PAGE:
Congress falls asleep on the end of jet lag

WASHINGTON — The House is about to press the snooze button on the Senate’s plan to permanently change the country’s clocks.

“It could be weeks — or months” before House Democratic leaders decide whether to vote on eliminating the biannual clock changes that have governed daily life in most states for decades, the official said. Representative Frank Pallone Jr., D.-NJ, who chairs the House Energy and Commerce Committee.

While the Sunshine Protection Act, which passed the Senate unanimously last Tuesday, would shift clocks nationwide an hour later to maximize daylight, some doctors have argued that passing instead, permanent standard time would be a healthier option that is better aligned with the natural rhythms of humans.

Pallone, who held a hearing last week on daylight saving time, said he shared the Senate’s goal of ending “spring ahead” and “fallback” clock changes tied to more strokes, heart attacks and car accidents. But he wants to gather more information, asking for a long-delayed federal analysis on how weather changes could affect productivity, traffic and energy costs, among other issues.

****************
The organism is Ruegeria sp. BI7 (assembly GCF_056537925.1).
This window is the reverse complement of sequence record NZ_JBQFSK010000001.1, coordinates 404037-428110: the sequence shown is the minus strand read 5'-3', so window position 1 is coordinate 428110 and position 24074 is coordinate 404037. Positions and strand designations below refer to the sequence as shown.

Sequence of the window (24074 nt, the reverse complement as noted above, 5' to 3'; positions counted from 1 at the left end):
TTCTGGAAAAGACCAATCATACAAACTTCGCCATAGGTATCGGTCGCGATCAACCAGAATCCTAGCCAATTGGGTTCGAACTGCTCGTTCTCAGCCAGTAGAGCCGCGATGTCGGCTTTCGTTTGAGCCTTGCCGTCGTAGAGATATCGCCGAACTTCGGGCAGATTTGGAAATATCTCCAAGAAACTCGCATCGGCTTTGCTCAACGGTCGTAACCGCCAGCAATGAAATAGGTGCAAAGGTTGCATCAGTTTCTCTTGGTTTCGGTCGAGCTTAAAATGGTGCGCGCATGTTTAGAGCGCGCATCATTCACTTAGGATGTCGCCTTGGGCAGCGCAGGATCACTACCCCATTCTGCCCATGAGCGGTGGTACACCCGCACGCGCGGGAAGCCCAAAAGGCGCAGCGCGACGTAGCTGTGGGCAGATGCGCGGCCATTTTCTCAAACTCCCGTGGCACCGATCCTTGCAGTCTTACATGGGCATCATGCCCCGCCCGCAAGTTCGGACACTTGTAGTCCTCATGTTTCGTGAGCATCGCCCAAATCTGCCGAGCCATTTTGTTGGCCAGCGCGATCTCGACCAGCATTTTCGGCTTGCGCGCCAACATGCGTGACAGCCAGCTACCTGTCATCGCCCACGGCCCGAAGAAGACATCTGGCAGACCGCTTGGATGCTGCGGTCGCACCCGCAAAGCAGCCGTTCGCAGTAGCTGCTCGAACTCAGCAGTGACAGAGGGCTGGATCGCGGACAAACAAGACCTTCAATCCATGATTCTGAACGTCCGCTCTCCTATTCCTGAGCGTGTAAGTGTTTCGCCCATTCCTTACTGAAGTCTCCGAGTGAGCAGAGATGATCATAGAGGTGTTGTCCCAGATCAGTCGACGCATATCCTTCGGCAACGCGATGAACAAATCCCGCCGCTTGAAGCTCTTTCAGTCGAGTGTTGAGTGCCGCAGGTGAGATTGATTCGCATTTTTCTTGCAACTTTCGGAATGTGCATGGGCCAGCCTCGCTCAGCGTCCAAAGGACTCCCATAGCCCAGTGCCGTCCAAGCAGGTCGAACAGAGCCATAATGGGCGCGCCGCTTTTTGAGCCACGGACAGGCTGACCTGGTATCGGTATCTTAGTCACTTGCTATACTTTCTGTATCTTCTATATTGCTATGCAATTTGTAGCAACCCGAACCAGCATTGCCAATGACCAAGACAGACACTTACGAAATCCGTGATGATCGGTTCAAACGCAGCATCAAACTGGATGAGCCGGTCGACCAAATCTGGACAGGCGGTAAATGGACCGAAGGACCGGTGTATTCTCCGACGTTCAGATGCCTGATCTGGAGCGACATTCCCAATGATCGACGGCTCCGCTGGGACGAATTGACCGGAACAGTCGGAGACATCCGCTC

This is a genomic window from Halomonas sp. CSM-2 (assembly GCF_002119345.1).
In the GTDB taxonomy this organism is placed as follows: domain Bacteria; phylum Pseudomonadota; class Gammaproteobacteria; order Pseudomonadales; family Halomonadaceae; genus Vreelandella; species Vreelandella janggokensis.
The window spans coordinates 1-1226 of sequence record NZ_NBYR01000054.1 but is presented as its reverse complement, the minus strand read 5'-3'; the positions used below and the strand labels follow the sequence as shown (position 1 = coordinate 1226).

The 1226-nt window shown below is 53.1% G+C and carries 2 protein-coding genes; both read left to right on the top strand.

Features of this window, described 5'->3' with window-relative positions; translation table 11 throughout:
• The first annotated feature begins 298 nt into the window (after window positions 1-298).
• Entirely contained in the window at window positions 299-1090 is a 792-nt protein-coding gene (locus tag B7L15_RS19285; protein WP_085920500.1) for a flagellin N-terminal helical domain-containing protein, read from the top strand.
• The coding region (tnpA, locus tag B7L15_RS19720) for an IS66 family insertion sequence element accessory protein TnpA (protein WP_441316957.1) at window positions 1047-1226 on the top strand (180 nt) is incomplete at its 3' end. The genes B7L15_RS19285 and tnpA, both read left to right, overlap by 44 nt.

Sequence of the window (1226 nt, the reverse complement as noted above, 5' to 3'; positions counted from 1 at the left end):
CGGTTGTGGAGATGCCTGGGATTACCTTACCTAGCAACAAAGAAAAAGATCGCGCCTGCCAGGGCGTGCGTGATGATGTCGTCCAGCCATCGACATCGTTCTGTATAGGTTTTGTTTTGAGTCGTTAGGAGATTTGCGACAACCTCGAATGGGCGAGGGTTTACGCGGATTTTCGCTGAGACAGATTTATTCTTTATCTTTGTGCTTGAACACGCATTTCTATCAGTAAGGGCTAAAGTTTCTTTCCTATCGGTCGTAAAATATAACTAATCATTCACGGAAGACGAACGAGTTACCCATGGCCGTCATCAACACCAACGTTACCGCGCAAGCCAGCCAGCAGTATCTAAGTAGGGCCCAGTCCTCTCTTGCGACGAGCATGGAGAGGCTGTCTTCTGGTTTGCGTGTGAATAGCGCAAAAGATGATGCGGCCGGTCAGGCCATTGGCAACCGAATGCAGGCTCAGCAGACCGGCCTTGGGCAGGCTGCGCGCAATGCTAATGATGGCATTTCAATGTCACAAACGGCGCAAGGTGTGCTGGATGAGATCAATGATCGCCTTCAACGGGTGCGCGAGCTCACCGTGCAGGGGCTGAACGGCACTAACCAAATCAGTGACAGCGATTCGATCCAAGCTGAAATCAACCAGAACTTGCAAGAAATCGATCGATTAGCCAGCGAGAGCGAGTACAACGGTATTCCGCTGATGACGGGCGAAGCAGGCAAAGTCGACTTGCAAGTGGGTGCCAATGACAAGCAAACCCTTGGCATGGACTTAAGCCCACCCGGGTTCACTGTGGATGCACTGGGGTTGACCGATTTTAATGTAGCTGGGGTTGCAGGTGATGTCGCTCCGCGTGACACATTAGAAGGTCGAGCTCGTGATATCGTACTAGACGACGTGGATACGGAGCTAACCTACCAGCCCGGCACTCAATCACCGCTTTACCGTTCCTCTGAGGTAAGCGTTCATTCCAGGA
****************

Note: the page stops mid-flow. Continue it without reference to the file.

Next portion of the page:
“There is no consensus, in my opinion in the House, or even in general at this point, on whether we should have standard time or daylight saving time as permanent time,” said Pallone. “Immediately after the Senate passed the bill, members came up to me on the floor and said, ‘Oh, don’t do that. I want standard time,'” he added, declining to identify the lawmakers.

In Iowa, the State House passed on March 7 House file 2331, which makes DST permanent in Iowa — with caveats. The Iowa House version says the change doesn’t take effect until federal lawmakers authorize the change. An amendment in the Iowa Senate maintains that, but also adds that it won’t take effect until neighboring states — Minnesota, Illinois, Nebraska, Missouri, South Dakota and Wisconsin — also make the change. The entire Iowa Senate has yet to vote on the bill.

The White House has also not communicated its position on permanent DST, congressional aides said. While President Joe Biden, as a freshman senator, voted for it in December 1973 – the last time Congress attempted to institute the policy nationwide – he also witnessed the an almost immediate collapse in support amid widespread reports that darker winter mornings were contributing to more car crashes and worsened moods.